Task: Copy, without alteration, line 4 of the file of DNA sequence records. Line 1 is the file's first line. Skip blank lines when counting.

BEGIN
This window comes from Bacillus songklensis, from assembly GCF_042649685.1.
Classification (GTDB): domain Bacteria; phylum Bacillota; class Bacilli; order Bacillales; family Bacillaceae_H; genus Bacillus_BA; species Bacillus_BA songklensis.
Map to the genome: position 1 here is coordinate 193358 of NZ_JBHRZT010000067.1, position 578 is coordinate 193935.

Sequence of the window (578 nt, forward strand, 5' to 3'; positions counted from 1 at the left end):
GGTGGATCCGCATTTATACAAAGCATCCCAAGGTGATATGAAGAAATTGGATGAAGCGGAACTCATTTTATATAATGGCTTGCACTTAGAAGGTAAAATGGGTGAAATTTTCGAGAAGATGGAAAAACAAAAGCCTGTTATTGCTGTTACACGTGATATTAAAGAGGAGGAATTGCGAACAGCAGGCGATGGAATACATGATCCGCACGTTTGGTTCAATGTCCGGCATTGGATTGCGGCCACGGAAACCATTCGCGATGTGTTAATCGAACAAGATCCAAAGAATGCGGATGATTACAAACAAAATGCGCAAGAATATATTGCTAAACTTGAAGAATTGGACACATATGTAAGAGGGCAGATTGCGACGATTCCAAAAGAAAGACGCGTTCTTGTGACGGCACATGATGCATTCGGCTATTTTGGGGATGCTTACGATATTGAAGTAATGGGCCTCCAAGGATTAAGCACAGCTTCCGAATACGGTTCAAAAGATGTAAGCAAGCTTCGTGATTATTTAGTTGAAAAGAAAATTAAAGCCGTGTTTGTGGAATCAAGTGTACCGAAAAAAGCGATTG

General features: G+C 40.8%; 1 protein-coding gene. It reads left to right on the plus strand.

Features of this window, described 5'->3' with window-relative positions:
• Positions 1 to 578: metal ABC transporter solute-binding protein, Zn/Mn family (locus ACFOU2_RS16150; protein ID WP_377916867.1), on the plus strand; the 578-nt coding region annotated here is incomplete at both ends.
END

Sequence of the window (578 nt, forward strand, 5' to 3'; positions counted from 1 at the left end):